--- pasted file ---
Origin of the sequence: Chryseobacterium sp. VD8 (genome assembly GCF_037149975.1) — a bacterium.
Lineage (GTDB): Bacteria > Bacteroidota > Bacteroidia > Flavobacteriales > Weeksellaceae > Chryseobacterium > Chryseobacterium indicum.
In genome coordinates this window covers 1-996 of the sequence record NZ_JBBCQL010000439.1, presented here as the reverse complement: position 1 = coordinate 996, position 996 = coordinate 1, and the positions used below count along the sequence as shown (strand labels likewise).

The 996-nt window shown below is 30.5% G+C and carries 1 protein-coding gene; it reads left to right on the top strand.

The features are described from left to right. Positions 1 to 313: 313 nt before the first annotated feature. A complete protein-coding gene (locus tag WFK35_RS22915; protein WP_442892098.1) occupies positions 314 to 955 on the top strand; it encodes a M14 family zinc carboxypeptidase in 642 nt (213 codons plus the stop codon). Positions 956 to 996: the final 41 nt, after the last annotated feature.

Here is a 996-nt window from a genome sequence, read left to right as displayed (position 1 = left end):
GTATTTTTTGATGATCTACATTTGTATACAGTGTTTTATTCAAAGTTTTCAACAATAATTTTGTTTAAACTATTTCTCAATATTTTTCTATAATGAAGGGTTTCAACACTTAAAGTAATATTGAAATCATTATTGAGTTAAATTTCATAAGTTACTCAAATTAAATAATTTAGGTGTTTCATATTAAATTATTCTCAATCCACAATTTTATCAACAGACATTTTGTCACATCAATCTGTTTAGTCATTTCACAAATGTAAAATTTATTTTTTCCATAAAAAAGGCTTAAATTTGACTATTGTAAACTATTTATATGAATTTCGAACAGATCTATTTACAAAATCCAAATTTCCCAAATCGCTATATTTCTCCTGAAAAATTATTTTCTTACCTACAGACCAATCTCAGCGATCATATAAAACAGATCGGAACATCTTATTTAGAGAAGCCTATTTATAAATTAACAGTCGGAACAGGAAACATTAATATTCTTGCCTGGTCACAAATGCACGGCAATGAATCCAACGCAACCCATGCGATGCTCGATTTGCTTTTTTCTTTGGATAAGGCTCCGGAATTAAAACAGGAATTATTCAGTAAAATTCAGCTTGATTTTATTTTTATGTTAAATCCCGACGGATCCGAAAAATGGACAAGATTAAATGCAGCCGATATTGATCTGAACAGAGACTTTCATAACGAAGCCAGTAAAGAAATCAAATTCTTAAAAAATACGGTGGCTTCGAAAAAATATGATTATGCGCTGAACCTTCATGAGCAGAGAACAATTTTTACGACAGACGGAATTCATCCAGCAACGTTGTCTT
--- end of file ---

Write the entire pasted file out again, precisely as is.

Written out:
Origin of the sequence: Chryseobacterium sp. VD8 (genome assembly GCF_037149975.1) — a bacterium.
Lineage (GTDB): Bacteria > Bacteroidota > Bacteroidia > Flavobacteriales > Weeksellaceae > Chryseobacterium > Chryseobacterium indicum.
In genome coordinates this window covers 1-996 of the sequence record NZ_JBBCQL010000439.1, presented here as the reverse complement: position 1 = coordinate 996, position 996 = coordinate 1, and the positions used below count along the sequence as shown (strand labels likewise).

The 996-nt window shown below is 30.5% G+C and carries 1 protein-coding gene; it reads left to right on the top strand.

The features are described from left to right. Positions 1 to 313: 313 nt before the first annotated feature. A complete protein-coding gene (locus tag WFK35_RS22915; protein WP_442892098.1) occupies positions 314 to 955 on the top strand; it encodes a M14 family zinc carboxypeptidase in 642 nt (213 codons plus the stop codon). Positions 956 to 996: the final 41 nt, after the last annotated feature.

Here is a 996-nt window from a genome sequence, read left to right as displayed (position 1 = left end):
GTATTTTTTGATGATCTACATTTGTATACAGTGTTTTATTCAAAGTTTTCAACAATAATTTTGTTTAAACTATTTCTCAATATTTTTCTATAATGAAGGGTTTCAACACTTAAAGTAATATTGAAATCATTATTGAGTTAAATTTCATAAGTTACTCAAATTAAATAATTTAGGTGTTTCATATTAAATTATTCTCAATCCACAATTTTATCAACAGACATTTTGTCACATCAATCTGTTTAGTCATTTCACAAATGTAAAATTTATTTTTTCCATAAAAAAGGCTTAAATTTGACTATTGTAAACTATTTATATGAATTTCGAACAGATCTATTTACAAAATCCAAATTTCCCAAATCGCTATATTTCTCCTGAAAAATTATTTTCTTACCTACAGACCAATCTCAGCGATCATATAAAACAGATCGGAACATCTTATTTAGAGAAGCCTATTTATAAATTAACAGTCGGAACAGGAAACATTAATATTCTTGCCTGGTCACAAATGCACGGCAATGAATCCAACGCAACCCATGCGATGCTCGATTTGCTTTTTTCTTTGGATAAGGCTCCGGAATTAAAACAGGAATTATTCAGTAAAATTCAGCTTGATTTTATTTTTATGTTAAATCCCGACGGATCCGAAAAATGGACAAGATTAAATGCAGCCGATATTGATCTGAACAGAGACTTTCATAACGAAGCCAGTAAAGAAATCAAATTCTTAAAAAATACGGTGGCTTCGAAAAAATATGATTATGCGCTGAACCTTCATGAGCAGAGAACAATTTTTACGACAGACGGAATTCATCCAGCAACGTTGTCTT